Of course, this line of reasoning omits that the reason there’s any fuss at all is because someone who is claiming the moral high ground is actually a kiddie-diddler who covered up his crimes and totally got off scott-free from any legal repercussions from them, and his parents helped him do it every step of the way for years. If Josh Duggar hadn’t molested five little girls and his parents hadn’t responded the way they did, “Satan” wouldn’t have anything to bother them about, now would he? These charges aren’t getting made up out of whole cloth. They’re not fibs or lies. Josh Duggar really did molest five girls over a period of years, and his parents really did do every single conceivable thing possible to save him from any consequences resulting from these attacks. If not for the journalists who gained access to the 2006 investigation–a nearly-ten-year-old investigation, may I remind y’all–they’d still be lying through their teeth about what wonderfully moral people they are and L’il
Jesus Josh would still be spreading vicious smears and hate speech about LGBTQ people to try to strip them of their rights.
No no, Satan is writhing in fury and fear because some ultra-right-wing Christianists have a reality television show, so he… what, allowed to be publicized an actual crime that Josh and his parents committed years ago and were trying to deep-six? They’re such a threat to Satan’s glorious underworld kingdom that he has to… what, make sure that people know that this family’s leaders–along with various other big names in ultra-right-wing Christianism–are nothing but big-name hypocrites? Satan was required to make Josh Duggar’s attacks public? It couldn’t possibly have been just people discovering the presence of great evil in a family that’s made its money by claiming constantly to be morally superior to other types of families, to the point where Josh Duggar, his parents, and his allies think they have the right to judge others and try to control their lives?
But WHY would Satan need to go to all that trouble?
See, people already despise fundagelicals. People are already leaving their end of Christianity to the tune of thousands per day according to actual fundagelical sources. Churches are already closing all over the country. Fundagelical ministers are already facing a serious decline in authority and credibility. There is no reason for Satan to lift a finger; fundagelicals themselves are handling their religion’s slide into irrelevance just fine all on their own. But by making up a boogeyman to blame their troubles on, they make themselves feel much more puffed-up and important. They turn a perfectly normal and understandable trend or outcry into a skirmish in some vast spiritual war that only they can see.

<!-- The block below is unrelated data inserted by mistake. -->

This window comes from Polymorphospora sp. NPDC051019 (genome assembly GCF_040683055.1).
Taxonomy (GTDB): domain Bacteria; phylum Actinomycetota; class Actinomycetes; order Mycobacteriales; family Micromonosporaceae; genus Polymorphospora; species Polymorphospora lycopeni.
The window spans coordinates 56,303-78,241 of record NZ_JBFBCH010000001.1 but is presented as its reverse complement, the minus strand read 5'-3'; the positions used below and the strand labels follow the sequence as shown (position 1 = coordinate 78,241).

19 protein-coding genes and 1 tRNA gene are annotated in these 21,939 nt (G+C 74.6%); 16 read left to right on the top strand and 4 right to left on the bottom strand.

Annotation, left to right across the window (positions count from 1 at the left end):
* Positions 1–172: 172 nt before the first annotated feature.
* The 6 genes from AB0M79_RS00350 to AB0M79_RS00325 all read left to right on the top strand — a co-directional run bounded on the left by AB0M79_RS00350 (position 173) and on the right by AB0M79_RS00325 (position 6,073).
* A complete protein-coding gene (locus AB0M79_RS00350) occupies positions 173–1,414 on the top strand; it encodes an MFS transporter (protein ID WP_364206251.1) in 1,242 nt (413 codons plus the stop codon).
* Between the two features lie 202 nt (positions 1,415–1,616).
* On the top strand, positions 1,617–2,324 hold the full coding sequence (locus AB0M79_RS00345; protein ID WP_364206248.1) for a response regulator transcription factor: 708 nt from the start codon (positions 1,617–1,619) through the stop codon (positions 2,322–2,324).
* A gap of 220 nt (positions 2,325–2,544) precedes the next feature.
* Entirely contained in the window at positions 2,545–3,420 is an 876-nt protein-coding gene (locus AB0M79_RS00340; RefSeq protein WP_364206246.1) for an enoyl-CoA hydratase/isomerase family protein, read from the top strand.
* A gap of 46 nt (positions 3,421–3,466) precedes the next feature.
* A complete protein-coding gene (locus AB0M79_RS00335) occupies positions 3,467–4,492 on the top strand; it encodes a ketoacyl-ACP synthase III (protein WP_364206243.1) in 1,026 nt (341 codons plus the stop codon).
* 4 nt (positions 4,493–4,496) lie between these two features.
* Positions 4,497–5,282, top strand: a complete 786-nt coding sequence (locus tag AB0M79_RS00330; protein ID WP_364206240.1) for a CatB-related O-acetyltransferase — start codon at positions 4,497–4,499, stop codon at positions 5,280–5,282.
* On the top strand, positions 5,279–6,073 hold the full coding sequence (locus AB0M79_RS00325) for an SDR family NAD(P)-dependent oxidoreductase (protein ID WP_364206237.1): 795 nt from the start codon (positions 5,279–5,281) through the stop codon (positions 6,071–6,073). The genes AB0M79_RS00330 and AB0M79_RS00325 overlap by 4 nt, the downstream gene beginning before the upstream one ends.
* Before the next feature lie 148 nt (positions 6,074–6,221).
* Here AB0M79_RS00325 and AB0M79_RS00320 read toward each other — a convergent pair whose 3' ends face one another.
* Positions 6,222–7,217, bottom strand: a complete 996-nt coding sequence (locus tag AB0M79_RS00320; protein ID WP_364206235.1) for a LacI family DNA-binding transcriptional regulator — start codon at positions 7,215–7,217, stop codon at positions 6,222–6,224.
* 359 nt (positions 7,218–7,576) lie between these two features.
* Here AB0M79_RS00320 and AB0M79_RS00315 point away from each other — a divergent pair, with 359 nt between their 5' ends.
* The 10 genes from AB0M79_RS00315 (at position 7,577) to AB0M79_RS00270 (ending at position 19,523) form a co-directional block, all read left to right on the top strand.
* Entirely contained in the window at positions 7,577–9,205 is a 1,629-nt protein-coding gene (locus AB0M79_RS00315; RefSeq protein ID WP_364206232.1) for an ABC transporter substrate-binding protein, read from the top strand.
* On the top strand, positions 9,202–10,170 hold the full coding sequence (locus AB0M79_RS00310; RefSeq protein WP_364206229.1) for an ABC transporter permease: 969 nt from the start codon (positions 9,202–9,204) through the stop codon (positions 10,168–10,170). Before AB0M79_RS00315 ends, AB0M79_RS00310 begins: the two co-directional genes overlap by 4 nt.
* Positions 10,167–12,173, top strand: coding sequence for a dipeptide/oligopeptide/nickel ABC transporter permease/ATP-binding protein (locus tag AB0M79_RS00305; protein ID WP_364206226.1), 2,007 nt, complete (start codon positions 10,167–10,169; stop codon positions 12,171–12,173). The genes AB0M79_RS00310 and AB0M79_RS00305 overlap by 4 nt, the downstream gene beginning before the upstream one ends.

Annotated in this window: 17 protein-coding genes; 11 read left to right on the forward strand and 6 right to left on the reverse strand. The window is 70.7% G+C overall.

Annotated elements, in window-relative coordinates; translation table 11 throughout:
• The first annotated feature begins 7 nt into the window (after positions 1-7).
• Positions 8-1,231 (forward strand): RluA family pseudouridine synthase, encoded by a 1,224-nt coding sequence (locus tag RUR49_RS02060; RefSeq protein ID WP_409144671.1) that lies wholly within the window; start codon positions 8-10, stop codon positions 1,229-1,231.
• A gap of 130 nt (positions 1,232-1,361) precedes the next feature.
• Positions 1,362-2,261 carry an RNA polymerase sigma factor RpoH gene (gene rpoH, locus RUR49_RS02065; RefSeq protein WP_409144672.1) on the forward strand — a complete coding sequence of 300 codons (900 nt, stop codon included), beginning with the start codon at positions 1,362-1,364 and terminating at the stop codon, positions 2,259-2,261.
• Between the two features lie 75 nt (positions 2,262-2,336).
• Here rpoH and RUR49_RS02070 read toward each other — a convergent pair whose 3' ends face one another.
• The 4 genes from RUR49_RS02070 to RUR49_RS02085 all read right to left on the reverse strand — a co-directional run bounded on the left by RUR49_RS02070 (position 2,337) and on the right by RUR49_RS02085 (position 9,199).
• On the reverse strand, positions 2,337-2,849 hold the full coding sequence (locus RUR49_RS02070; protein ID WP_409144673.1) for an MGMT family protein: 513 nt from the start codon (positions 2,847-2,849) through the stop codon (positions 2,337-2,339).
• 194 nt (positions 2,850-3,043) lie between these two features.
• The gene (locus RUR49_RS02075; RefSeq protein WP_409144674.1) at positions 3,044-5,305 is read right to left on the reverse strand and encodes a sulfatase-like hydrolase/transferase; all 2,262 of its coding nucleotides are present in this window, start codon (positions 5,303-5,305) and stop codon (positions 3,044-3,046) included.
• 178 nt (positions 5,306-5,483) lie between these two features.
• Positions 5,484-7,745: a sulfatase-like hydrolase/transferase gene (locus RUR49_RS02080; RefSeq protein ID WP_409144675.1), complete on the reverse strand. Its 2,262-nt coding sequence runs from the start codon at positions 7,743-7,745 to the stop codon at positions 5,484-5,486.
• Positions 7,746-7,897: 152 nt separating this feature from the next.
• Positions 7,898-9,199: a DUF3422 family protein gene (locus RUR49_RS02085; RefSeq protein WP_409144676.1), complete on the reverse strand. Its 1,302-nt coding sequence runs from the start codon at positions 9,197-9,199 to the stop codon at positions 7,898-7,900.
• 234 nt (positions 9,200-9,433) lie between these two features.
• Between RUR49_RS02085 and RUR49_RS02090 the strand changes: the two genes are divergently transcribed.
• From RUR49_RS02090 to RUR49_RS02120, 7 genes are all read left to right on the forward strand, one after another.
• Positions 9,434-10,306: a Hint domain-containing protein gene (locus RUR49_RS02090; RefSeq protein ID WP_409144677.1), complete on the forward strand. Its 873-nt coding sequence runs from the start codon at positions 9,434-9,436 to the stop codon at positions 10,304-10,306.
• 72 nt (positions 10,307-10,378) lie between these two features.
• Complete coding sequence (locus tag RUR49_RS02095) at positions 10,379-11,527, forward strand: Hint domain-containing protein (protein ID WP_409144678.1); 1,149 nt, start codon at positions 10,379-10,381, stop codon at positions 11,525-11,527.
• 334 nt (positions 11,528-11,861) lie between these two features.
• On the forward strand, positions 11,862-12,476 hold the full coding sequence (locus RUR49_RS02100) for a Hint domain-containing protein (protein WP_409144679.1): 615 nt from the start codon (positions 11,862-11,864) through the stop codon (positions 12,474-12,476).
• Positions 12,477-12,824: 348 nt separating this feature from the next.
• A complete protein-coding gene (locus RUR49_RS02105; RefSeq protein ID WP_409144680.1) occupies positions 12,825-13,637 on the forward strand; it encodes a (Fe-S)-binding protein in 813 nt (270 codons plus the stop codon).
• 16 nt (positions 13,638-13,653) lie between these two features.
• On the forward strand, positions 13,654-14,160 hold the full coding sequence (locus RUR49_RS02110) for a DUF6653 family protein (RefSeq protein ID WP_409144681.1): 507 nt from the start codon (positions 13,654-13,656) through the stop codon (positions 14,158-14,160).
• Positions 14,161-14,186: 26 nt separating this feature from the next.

And I remember feeling that way. I remember thinking to myself that I couldn’t be irrelevant if “Satan” himself was opposing me in my various efforts. This sense of demonic opposition fueled me on many days when otherwise I might have felt overwhelmed at how poorly my evangelistic efforts seemed to be doing. And, too, it was hard to perceive “God’s” actions, but very easy to perceive a demon’s! Say what you want about him, but Satan got shit done.
If I kept failing, of course, then I could certainly blame my failure on demonic oppression of some kind. And that’s exactly what I did for a long time. A big part of the allure of fundagelical Christianity is the feeling it gives its members of being embattled warriors for Jesus fighting this vast battle for the cause of good and justice.
But it’s hard to fathom how that vast battle desperately required Josh Duggar and his parents to hide and cover up his sex crimes. Usually when serious crimes are uncovered, we regard the forces doing the uncovering as the good guys; usually when a crime is exposed after years of cover-ups, the revelation is seen as a good thing. Fundagelicals want us to see those forces as the bad guys this time, and the revelation as an evil thing that demons have provoked. And then they seem shocked that we’re not willing to reverse the narrative this time for them.I guess this little charade is necessary to maintain their self-image as the heroes of their little internal movies, but I’d be shocked if this farce didn’t bite them in the asses before too long by seriously backfiring for their entire end of Christianity. I strongly suspect this sex abuse scandal is going to be mentioned as a turning point for extremist Christianity for years to come–not so much because of the crime itself, but because of how Christians themselves have engaged with it.